If the standard fails, the long measuring probes of the Werth Interferometer Probe WIP enable measurements of tightly toleranced geometrical characteristics. Probe geometry and exit angle can be manufactured for the individual requirements of the measuring task, for example for measurements in deep holes.

With conventional optical sensors, narrow and deep features, such as air gaps on electric motors or the roundness of fine injection nozzles, are often not measurable. Laser distance sensors, chromatic focus sensors and confocal sensors fail as a result of the lens’ aperture, and oftentimes the working distance is too small. With the Werth Interferometer Probe (WIP), a highly precise optical fiber sensor is now available that measures via interference.

Different Probe Geometries

The measuring probe is a light-conducting glass fiber with a standard diameter of 125 µm, smaller probes are available. By guiding the fiber in a metal tube, very long probes can be produced for larger immersion depths. The probe geometry can be manufactured for the individual requirements of the measuring task, for example straight or L-shaped probes are available. The angle of the probe determines the exit angle of the measuring beam between 0° and 90°. Probes with 90° angles are used for the measuring of the circumferential surface of small holes, for example.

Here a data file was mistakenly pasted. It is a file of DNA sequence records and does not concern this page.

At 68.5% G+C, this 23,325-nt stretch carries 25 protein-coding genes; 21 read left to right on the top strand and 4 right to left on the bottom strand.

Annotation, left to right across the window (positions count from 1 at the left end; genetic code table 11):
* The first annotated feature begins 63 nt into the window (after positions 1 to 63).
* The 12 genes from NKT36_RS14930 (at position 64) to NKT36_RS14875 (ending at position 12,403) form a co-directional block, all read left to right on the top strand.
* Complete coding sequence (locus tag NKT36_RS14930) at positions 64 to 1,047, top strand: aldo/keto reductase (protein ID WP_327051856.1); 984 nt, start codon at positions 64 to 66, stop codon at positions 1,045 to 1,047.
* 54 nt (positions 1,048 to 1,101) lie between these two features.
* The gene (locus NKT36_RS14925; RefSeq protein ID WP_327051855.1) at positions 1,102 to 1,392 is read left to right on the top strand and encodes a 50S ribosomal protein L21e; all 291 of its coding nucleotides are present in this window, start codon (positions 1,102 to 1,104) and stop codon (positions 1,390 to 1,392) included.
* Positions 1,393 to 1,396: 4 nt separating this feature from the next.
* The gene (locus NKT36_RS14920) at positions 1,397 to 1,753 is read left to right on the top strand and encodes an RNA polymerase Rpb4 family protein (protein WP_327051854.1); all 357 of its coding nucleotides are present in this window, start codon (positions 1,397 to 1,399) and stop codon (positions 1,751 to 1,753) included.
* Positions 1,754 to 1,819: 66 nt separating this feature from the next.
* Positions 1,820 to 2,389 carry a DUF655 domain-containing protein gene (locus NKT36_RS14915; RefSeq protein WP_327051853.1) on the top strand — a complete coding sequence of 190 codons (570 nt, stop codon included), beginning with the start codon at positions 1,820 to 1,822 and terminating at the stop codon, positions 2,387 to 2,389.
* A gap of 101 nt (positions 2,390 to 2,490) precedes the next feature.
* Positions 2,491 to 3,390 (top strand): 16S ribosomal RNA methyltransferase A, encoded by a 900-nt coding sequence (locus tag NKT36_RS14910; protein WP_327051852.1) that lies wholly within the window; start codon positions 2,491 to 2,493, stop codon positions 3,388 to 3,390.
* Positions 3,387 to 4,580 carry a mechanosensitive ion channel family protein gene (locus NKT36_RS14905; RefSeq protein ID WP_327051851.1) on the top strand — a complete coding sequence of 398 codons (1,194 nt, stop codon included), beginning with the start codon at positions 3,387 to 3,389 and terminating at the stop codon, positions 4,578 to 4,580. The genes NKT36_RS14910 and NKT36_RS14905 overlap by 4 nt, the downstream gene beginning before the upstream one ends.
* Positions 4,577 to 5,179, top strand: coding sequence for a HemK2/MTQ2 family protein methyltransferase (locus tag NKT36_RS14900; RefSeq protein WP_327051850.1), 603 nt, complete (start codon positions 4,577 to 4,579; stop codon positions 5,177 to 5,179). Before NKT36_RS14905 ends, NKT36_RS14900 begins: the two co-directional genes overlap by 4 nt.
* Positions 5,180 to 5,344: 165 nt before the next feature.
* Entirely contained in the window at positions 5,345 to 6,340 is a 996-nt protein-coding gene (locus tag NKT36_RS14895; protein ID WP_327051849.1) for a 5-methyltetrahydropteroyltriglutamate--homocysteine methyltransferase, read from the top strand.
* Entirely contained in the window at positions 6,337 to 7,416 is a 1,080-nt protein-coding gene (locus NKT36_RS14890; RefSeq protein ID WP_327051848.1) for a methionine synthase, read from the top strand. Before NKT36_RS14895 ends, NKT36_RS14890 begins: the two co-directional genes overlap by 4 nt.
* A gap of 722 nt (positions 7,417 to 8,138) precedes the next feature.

Highly Precise Roundness Measuring with the WIP/RS

The WIP/RS provides for a highly precise roundness measurement with a rotating probe. The probe is rotated only through the movement of the highly accurate sensor rotary axis. The user can move the probe from a middle position to an outer position and adjust the desired radius of the cylindrical geometrical element. This functionality allows one to

perform roundness measurements with measurement deviations of approx. 100 nm. Alternatively, the probe can be moved during the rotation with the Cartesian axes of the coordinate measuring machine on a circular path to measure larger geometrical features.

The Werth Interferometer Probe (WIP) provides for measurements with tight tolerances in deep holes and narrow slits with long measuring probes. This functionality provides for the ability to measure a cone seat in a fuel injector nozzle at a depth of more than 10 mm exactly to the sub-micrometer. Another example is the ability to measure the flatness of deep, sensitive bearings in a gear housing. This sensor is also suited for non-contact roughness measurements. In this case, the precision advantage of the process is of particular significance when compared to the triangulation or focus variation processes.